Lung cancer is the most common cause of cancer related deaths in the United States. In 2007 over 160,000 Americans will die from lung cancer, more than from prostate, breast, and colon cancers combined. Approximately 85% of all lung cancers are of non-small cell histology. Although current therapies have marginally improved survival and quality of life for patients with Non-Small Cell Lung Carcinoma (NSCLC), this remains a nearly universally fatal disease. New approaches to drug development and further studies of the biology of this disease are critically needed. Recent data from a large number of laboratories suggest that human cancers are comprised of two distinct populations of cells and are derived from relatively small populations of cancer """"""""stem cells"""""""". Normal stem cells have the extraordinary potential to develop into many different cell types in the body. They can theoretically divide without limit to replenish other cells as long as the person or animal is still alive. Maintenance of normal stem cells is tightly regulated by key developmental signal pathways. Many of these same pathways, including the Notch, Wnt, and Hedgehog pathways, appear to be active, but abnormally regulated, in cancers and in defined cancer """"""""stem cell"""""""" populations (Reya et al, 2001). In particular, data has shown that high expression of Notch is common in NSCLC (Shaw et al, 2005). Our research group is interested in the potential roles of cancer stem cells in NSCLC and in particular the role of the Notch signaling pathway in driving cancer stem cell survival and growth. We believe that the progression of lung cancer is dependent on a population of cancer """"""""stem cells"""""""". Furthermore, we believe that high level Notch signaling defines this population of cancer """"""""stem cells"""""""" in, and that inhibition of Notch signaling can inhibit the development and progression of NSCLC. To test these theories, we are using two innovative model systems in which to isolate and characterize """"""""stem cell"""""""" populations in NSCLC: a mice model based on activation of K-ras, a common gene abnormality in NSCLC, and a new model based on the fresh transfer of human tumor cells directly from patients to immunodeficient mice (primary heterotransplants). Ultimately, the characterization of a """"""""stem cell"""""""" population in NSCLC will help guide the development of targeted therapies against the cells most responsible for recurrent and progressive NSCLC. ? ? ?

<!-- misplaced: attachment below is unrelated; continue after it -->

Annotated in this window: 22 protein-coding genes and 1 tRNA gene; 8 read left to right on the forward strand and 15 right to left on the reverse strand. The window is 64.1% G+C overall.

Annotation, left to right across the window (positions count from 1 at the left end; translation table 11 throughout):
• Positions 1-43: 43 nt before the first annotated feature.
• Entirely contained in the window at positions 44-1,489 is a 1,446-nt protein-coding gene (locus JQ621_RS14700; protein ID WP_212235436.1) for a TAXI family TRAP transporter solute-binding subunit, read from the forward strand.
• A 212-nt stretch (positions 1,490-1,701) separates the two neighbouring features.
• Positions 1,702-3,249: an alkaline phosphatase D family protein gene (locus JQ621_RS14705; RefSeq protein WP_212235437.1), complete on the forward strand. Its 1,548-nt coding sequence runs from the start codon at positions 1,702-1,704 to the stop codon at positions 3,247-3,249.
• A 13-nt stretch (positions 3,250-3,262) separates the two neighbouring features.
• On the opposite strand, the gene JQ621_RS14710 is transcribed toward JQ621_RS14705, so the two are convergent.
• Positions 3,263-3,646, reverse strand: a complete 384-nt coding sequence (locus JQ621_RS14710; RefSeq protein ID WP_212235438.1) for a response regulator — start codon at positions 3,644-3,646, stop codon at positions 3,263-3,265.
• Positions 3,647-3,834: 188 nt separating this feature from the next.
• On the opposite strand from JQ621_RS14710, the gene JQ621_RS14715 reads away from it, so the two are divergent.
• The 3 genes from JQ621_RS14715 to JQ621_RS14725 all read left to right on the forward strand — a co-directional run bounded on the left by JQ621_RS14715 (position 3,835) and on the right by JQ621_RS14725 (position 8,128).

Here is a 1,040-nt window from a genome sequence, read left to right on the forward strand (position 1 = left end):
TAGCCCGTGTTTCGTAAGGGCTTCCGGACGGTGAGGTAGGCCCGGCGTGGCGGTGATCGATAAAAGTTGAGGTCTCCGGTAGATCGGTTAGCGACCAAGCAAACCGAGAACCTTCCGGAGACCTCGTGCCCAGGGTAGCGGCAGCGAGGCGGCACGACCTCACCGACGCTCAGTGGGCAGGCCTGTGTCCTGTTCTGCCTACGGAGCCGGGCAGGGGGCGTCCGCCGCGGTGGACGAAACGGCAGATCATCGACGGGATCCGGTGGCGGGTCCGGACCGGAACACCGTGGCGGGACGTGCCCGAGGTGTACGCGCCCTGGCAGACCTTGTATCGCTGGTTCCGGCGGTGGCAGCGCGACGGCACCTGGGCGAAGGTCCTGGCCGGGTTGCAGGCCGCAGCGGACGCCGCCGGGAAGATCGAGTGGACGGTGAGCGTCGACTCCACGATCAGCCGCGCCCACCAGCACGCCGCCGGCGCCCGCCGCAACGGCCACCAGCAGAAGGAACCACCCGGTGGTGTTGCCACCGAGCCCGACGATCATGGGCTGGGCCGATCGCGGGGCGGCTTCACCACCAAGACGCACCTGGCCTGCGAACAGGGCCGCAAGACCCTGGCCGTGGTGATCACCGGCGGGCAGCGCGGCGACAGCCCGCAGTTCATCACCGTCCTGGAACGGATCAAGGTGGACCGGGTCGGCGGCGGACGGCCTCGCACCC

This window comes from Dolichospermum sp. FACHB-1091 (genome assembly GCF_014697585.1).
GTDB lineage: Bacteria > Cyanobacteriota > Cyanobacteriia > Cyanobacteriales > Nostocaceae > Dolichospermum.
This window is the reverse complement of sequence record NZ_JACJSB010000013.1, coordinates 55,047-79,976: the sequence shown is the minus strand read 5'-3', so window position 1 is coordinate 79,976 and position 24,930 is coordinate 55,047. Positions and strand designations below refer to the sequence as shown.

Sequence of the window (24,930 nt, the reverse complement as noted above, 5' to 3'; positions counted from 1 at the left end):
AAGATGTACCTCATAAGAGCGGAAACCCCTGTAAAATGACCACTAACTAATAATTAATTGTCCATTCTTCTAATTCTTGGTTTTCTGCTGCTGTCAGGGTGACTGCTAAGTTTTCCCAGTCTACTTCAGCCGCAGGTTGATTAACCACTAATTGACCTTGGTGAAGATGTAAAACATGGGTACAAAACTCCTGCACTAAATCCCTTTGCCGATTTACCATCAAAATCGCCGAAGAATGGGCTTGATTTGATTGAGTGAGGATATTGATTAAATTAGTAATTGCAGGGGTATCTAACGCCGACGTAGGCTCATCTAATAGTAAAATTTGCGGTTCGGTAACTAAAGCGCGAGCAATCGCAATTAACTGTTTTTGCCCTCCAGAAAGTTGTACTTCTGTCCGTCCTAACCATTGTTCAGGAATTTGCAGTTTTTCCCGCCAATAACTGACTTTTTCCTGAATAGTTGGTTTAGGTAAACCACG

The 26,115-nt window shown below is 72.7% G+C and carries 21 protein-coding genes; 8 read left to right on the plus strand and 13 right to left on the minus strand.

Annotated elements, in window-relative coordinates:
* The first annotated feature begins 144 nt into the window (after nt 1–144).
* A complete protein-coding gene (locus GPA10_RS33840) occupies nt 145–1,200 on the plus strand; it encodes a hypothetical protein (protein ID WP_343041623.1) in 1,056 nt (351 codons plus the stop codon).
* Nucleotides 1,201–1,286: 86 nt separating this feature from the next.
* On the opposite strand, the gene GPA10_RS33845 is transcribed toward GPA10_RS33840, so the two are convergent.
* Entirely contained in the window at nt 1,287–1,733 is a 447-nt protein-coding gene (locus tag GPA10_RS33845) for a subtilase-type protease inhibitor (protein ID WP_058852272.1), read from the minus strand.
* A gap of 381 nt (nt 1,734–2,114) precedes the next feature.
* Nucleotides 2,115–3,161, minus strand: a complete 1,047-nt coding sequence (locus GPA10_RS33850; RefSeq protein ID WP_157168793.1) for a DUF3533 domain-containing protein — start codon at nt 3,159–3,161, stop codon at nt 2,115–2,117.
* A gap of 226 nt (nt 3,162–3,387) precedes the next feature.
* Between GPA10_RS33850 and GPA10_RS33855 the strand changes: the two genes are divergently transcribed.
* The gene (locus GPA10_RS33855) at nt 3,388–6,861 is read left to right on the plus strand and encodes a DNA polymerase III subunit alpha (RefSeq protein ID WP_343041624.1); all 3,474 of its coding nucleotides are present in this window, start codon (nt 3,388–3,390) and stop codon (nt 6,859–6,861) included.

National Institute of Health (NIH)
National Cancer Institute (NCI)
Predoctoral Individual National Research Service Award (F31)
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Special Emphasis Panel (ZRG1-IMM-L (29))
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Bini, Alessandra M
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Johns Hopkins University
Schools of Medicine
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Osanyingbemi-Obidi, Joyce; Dobromilskaya, Irina; Illei, Peter B et al. (2011) Notch signaling contributes to lung cancer clonogenic capacity in vitro but may be circumvented in tumorigenesis in vivo. Mol Cancer Res 9:1746-54